It would not be an exaggeration to say that in the long and chequered history of America’s relations with Pakistan the state of the ties between the two countries has never been worse. On the surface the immediate problem is the American refusal to pay the demanded transit fee for the use of the Ground Line of Communications, as the American military jargon has it, or more simply the transit routes from Pakistan’s port at Karachi to Chaman and Torkham the two principally used entry points into Afghanistan. American Secretary of Defence, Panetta, has said recently that this closure was costing the USA $100 million a month extra since it forced them to use the Northern Distribution network for the 33% of supplies that were passing through Pakistan till November 24th 2011 when the killing of 24 Pakistani soldiers at the border post of Salala caused the Pakistani to close the transit routes.
The other is the Pakistani demand for an apology for the Salala killings. The Pakistanis in recent days have been stating that it is not the transit fee that the Americans should be asked to pay but the absence of an apology that is the main sticking point.
On the American side there is a reluctance to pay the transit fee demanded given the fact that for the last decade they had paid nothing for this service. There is also a reluctance to offer the apology the Pakistanis are demanding because in this election year such an apology for a tragedy in which an American inquiry in which the Pakistanis did not participate held that there were mistakes on both sides would exacerbate Obama’s difficulties.
There is also the perennial complaint that Pakistan needs to do more to curb the activities of groups on Pakistani soil who launch attacks in Afghanistan and then by American accounts return to safe havens in Pakistan. This is what the Pakistanis call the “do more” syndrome that afflicts American policy makers and which by Pakistani reckoning ignores the fact that the NATO effort along the same border is poor and is being made poorer by the withdrawal of troops from that area.
A further deterioration of the ambience was caused by Secretary Panetta’s remarks during his visit to India when he called upon India to play a more active role in Afghanistan, something that causes concern in Pakistan’s security circles. This concern was reinforced when in answering questions Panetta recounted with relish that the Pakistanis had been unaware of the raid in which Bin Laden was killed in Abbotabad. Lastly Panetta added further fuel to the fire by remarks in Kabul that the USA was losing patience with Pakistan.
While both sides maintain that the departure of the American team that was negotiating the transit issue has not meant the cutting off of the dialogue there is little doubt that the mood in both countries is ugly and shows few signs of improving at the public level. Anti American feeling on the streets in Pakistan is at an all time high and in America the press has moved from Pakistan being a friend to being a “frenemy” to now being a virtual enemy.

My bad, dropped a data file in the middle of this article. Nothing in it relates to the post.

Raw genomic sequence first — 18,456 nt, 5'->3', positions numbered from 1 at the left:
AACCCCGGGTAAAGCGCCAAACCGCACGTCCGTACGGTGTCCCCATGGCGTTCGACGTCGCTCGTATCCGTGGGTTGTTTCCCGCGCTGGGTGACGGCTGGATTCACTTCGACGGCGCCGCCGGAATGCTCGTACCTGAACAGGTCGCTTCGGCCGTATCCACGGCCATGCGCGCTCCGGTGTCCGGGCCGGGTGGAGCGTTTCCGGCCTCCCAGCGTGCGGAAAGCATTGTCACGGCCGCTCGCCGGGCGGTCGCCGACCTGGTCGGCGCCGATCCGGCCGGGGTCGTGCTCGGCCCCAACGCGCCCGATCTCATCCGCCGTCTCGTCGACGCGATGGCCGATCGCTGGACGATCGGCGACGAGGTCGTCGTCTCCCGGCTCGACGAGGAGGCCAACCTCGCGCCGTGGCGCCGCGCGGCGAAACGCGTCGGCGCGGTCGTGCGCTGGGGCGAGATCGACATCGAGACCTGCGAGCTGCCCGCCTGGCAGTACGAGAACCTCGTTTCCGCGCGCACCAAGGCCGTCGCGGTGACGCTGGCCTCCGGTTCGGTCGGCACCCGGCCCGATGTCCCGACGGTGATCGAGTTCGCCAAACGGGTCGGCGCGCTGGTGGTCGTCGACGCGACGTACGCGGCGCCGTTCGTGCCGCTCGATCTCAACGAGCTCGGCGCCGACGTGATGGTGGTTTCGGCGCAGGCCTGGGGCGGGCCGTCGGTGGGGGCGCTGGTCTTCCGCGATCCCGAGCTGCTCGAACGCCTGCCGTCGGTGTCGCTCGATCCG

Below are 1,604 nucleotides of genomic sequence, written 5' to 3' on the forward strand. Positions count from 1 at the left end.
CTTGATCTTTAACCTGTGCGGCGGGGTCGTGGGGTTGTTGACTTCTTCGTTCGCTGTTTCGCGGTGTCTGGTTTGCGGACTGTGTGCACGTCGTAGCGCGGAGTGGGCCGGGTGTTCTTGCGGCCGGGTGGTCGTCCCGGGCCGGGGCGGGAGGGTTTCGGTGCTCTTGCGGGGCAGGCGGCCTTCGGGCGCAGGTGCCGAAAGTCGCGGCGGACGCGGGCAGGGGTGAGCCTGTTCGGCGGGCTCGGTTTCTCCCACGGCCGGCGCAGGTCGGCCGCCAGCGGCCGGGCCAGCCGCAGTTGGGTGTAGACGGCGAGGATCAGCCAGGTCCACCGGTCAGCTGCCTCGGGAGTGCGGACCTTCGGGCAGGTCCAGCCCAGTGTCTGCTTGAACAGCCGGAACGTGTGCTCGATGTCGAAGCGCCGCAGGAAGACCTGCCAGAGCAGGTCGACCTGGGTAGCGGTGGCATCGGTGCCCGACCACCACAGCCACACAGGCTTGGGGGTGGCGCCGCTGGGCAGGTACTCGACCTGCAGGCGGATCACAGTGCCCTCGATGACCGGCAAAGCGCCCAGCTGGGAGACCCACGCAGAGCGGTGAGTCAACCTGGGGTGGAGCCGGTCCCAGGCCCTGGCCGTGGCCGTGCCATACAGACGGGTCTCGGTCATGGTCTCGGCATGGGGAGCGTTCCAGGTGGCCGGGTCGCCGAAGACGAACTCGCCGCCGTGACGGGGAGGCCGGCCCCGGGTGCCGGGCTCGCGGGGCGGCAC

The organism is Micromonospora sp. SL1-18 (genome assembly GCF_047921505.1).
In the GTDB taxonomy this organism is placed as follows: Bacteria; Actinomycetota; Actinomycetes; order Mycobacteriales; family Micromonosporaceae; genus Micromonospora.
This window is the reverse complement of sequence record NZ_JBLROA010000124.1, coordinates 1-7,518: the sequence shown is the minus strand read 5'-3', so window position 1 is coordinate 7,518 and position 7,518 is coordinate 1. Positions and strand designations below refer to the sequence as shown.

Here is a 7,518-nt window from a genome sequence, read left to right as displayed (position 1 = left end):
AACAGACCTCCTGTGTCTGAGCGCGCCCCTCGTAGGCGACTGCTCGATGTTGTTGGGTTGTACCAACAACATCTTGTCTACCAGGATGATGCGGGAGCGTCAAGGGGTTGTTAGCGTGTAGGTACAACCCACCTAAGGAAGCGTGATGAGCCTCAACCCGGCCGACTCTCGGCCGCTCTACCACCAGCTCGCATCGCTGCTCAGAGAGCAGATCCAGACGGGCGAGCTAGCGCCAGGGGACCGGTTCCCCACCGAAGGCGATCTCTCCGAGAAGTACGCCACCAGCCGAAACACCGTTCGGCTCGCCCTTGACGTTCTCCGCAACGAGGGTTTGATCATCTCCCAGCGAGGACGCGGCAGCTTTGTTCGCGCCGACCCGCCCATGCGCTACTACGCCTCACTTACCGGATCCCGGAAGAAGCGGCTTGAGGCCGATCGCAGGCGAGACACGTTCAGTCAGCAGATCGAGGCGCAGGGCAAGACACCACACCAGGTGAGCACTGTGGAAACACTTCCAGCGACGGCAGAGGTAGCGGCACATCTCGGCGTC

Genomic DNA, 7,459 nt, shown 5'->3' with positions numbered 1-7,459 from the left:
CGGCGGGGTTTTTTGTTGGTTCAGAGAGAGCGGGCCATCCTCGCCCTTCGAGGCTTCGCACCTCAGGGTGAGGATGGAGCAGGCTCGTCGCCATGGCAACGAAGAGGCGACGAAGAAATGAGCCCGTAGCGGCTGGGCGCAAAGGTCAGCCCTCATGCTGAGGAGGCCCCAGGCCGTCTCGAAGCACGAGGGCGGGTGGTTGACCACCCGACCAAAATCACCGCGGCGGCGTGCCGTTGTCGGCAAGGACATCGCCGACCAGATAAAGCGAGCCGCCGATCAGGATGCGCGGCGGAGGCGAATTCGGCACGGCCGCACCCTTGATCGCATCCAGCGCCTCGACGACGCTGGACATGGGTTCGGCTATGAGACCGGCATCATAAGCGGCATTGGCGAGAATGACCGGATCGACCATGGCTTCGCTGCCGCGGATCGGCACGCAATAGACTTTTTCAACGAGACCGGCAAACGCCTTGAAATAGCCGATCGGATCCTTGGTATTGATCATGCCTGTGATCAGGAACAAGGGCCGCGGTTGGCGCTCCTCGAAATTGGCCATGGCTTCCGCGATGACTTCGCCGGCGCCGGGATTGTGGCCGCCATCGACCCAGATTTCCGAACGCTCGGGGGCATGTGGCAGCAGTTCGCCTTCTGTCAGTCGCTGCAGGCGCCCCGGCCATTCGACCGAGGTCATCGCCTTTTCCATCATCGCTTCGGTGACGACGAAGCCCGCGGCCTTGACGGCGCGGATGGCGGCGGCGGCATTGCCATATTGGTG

The cause of all this is of course the situation in Afghanistan and the American perception that the Pakistanis are not doing enough to prevent Afghan groups on Pakistan soil launching attacks on NATO and Afghan targets in Afghanistan and then returning to their safe havens in Pakistan. The Pakistani argument that NATO, as much as Pakistan should do more to man the border and prevent infiltration into Afghanistan from areas in Pakistan that Pakistan does not fully control wins little favour in Washington. The Pakistanis feel that Pakistan is being made the scapegoat for the NATO and Afghan government failures in Afghanistan.
Many in America are prepared to acknowledge that Pakistan has its hands full handling what amounts to being an internal insurgency led by the Tehrik-e-Taliban, a group of militants ostensibly opposed to Pakistan’s alliance with the USA in the war on terror but in practice largely a group of criminals who want a free hand to continue their unlawful activities in the loosely administered tribal areas of Pakistan. But this has not prevented the playing of the “do more” refrain. The real situation in my view is that politically and militarily Pakistan has to tackle the situation in its tribal areas if it is to survive as a viable state but how this should be done must be determined by the Pakistanis and must alleviate rather than exacerbate the problem.
It is ironic that Pakistan and the USA have entered this dismal phase in their relations at this time when for the first time in the chequered history of their relations both have a commonality of interest. Today Pakistan and the United States both want a peaceful and stable Afghanistan. Both want the elimination of terrorism and extremism from the region with the United States laying a special emphasis on promoting stability in Pakistan, given the apprehensions about Pakistan’s status as a nuclear weapon state. Pakistan may, at some time have talked about wanting a “friendly government” in Afghanistan and seeking to minimise Indian influence in Afghanistan but now the statements emerging from all centres of power focus merely on a peaceful stable Afghanistan and some even warn of the dangers that Pakistan would face if there were to be a Taliban takeover after the withdrawal of foreign forces.